South Florida bucks the national retail trend

Bal Harbour Shops will feature the first Barneys New York in the Southeastern U.S.
Bal Harbour Shops will feature the first Barneys New York in the Southeastern U.S.

If you’ve taken any time to look up from your Amazon cart, you may have heard: Brick-and-mortar retail is dead.

The first half of 2017 has already seen dramatic announcements of store closings from once-surefire anchors such as JCPenney (138 stores), Macy’s (68 stores) and Sears (54 stores, plus 126 Kmarts), while traditional inline tenants like women’s clothing shop Bebe and teen apparel chains Rue21 and Wet Seal have ceased operations entirely.

But as retailers nationwide look to correct their myriad overextensions, South Florida is one spot that experts say is still looking pretty sunny.

A recent report from Ten-X, an online real estate marketplace, placed the Miami and Fort Lauderdale metropolitan areas in the first two slots of its top “Buy” markets for retail investors, forecasting a 10 percent growth in net operating income in the Magic City area during 2017 (before slowing to a perfectly respectable 4.3 percent next year). Its coastal sister to the north is looking at growth above 4 percent through next year.

Investors have seen the writing on the wall for a while now.

During his time as vice president of acquisitions at New York-based development firm Thor Equities, Scott Sherman was a major investor in Wynwood, a former warehouse district north of downtown Miami that has become an arts and retail hotspot. In January, he teamed up with Ben Mandell, the former managing director at the retail leasing and investment sales brokerage RKF, to launch Tricera Capital, a real estate investment firm focused on urban retail and mixed-use assets in the Southeast.

Since then, Sherman says he’s spent an inordinate amount of time fielding variations of the same question: “You just launched a retail-focused venture in a time when it seems like retail’s dying?”

In Sherman’s view, in times like these, you just have to keep your ear to the ground and stay attuned to the trends. “All the headlines have been pretty negative, and for good reason in some cases,” Sherman said, adding that that doesn’t mean the sky is falling. “You just have to be smart and strategic with where you’re investing.”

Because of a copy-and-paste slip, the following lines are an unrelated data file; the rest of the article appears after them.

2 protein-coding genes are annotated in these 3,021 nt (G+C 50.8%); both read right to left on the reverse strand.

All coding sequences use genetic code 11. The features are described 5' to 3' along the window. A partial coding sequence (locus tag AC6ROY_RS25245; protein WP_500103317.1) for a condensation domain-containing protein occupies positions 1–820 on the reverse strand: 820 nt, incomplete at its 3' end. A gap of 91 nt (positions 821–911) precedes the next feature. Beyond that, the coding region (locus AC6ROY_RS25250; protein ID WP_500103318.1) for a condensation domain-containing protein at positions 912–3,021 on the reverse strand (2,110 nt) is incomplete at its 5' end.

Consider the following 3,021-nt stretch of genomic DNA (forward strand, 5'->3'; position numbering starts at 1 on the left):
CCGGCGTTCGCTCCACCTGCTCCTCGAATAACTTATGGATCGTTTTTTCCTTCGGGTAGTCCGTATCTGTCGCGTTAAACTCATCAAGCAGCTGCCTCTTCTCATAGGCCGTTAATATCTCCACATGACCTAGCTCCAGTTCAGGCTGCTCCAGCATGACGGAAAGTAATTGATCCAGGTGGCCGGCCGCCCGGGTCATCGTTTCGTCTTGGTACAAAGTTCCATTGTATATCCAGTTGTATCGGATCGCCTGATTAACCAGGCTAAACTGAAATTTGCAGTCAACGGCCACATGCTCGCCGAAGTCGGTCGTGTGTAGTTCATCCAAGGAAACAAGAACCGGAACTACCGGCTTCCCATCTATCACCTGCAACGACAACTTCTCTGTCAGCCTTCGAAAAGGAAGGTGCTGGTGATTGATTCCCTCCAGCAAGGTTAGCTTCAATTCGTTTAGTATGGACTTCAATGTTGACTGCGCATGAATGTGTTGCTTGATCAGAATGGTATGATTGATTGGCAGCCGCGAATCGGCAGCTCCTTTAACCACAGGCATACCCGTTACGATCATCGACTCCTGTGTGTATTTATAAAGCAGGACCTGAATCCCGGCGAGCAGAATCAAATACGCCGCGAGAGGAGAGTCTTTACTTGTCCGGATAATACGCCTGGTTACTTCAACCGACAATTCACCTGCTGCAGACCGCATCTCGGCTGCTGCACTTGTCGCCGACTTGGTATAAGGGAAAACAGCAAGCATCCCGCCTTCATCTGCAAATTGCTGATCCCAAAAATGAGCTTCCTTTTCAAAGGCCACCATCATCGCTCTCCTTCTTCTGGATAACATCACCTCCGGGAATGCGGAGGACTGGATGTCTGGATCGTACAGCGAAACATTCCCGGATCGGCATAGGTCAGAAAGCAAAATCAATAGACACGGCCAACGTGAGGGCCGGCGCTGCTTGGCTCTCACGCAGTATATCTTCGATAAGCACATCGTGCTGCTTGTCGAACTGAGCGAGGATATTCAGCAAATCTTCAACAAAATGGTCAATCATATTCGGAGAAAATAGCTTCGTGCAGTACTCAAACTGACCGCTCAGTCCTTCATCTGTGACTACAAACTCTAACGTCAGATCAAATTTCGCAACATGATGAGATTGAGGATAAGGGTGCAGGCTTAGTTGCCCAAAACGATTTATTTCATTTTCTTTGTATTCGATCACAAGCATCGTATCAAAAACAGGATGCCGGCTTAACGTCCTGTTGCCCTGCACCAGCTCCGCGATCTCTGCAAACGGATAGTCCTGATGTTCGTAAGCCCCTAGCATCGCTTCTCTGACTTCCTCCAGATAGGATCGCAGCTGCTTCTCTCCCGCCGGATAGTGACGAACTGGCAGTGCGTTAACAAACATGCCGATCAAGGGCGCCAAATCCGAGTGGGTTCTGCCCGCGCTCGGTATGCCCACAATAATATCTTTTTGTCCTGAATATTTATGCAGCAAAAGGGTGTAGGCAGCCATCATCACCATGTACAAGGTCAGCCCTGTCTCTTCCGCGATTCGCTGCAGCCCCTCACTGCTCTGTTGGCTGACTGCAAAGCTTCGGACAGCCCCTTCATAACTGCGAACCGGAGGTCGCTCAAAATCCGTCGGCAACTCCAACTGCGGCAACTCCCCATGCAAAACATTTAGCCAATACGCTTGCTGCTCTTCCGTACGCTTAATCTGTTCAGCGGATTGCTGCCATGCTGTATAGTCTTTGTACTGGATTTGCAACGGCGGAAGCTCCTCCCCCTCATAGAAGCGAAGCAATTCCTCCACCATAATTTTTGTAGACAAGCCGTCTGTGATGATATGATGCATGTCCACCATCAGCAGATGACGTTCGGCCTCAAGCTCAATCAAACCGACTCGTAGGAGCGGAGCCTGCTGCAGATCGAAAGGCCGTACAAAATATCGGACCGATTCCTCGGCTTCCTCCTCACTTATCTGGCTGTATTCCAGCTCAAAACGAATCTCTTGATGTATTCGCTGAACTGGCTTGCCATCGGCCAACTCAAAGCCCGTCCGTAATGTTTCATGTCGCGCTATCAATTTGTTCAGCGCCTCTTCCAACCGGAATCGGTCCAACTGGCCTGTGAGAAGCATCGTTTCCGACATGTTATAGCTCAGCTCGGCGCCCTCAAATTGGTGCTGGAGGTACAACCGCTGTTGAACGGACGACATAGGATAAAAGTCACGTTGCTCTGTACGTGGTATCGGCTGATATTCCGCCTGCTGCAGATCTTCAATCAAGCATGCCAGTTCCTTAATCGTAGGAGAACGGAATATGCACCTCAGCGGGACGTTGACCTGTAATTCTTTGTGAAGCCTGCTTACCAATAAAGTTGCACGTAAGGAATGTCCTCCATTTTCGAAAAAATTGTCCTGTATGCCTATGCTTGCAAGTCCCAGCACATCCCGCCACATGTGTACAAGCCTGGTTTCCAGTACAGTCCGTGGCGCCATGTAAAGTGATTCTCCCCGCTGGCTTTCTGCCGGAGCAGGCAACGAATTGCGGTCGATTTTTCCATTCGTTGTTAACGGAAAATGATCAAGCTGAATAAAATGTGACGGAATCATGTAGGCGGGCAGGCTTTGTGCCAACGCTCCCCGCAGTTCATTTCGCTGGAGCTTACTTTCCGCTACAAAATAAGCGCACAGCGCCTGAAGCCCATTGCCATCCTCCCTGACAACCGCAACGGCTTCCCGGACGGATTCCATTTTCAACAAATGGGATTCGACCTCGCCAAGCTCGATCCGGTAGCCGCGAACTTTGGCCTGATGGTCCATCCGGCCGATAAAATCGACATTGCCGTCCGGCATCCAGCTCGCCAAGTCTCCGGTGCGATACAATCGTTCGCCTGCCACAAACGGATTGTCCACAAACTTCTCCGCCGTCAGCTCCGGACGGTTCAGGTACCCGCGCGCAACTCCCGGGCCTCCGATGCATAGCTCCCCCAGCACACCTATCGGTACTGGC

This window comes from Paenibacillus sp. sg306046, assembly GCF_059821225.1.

Tricera, for instance, focuses specifically on downtown corridors in metropolitan areas with healthy population growth, like the Miami area, which has added 84,000 households and a total of 192,000 people in the past five years, according to a recent report from Marcus & Millichap.

And foreign travel to the region is still strong. In April, WOW air opened a direct route to Reykjavik, and in May, El Al Israel announced that it would launch nonstop flights from Tel Aviv starting in November. Getting a nonstop Asian flight remains a top priority for Miami-Dade County, which operates Miami International Airport.

Bal Harbour Shops continues to attract a well-heeled clientele and is expected to do well despite the general mall malaise.

Miami’s status as a global destination has helped it through rough patches in U.S. cycles in the past. Matthew Whitman Lazenby, president and CEO of Whitman Family Development — which owns the Bal Harbour Shops — said that even in “down domestic markets” of the past, “we typically were relatively unscathed because our customer is coming from Brazil or Russia or Canada.”

To Jonathan Yormak, co-founder and managing principal of New York’s East End Capital, this particular rough patch means that location is more important than ever. “We pick places before we pick buildings,” he said.

East End, owners of Wynwood Arcade and the developers behind Wynwood25, looks specifically for properties in areas where the demographics are improving. The telltale signs, Yormak said, are infrastructure upgrades and the accompanying uptick in foot traffic. Despite the drama surrounding the discovery of the Zika virus in the neighborhood last year, Yormak expects that things will only get better as Wynwood’s international cachet continues to expand. This summer’s introduction of the Brightline commuter train and its Miami hub, Miami Central Station, will be a boon to the area, too.

East End’s development strategy in Wynwood is simple: Focus on enhancing the neighborhood’s hip, communal vibe to create a place people want to be. For most patrons, retail options may be important, but they’re secondary at best. “When they go shopping, first and foremost, they want to go there to have a good time. Food and wellness and lifestyle stuff is really what draws people out,” Yormak said. “They want to people-watch or see a show or eat some great food and meet a great chef — that’s what they’re really looking for.”

In July, Wynwood Arcade, the warehouse-cum-retail center on Northwest 23rd Street with the Instagrammable paneled mural facade, will debut a cooking school, a restaurant and a rooftop cocktail lounge from chef Norman Van Aken’s restaurant group.

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Millennials have long been known to appreciate a good restaurant meal, but they are also by far America’s healthiest generation. “They have a lower element of brand loyalty, but they do not [skimp] on fitness and food,” said Eric Coffman, a real estate attorney in the Fort Lauderdale office of business law firm Gunster.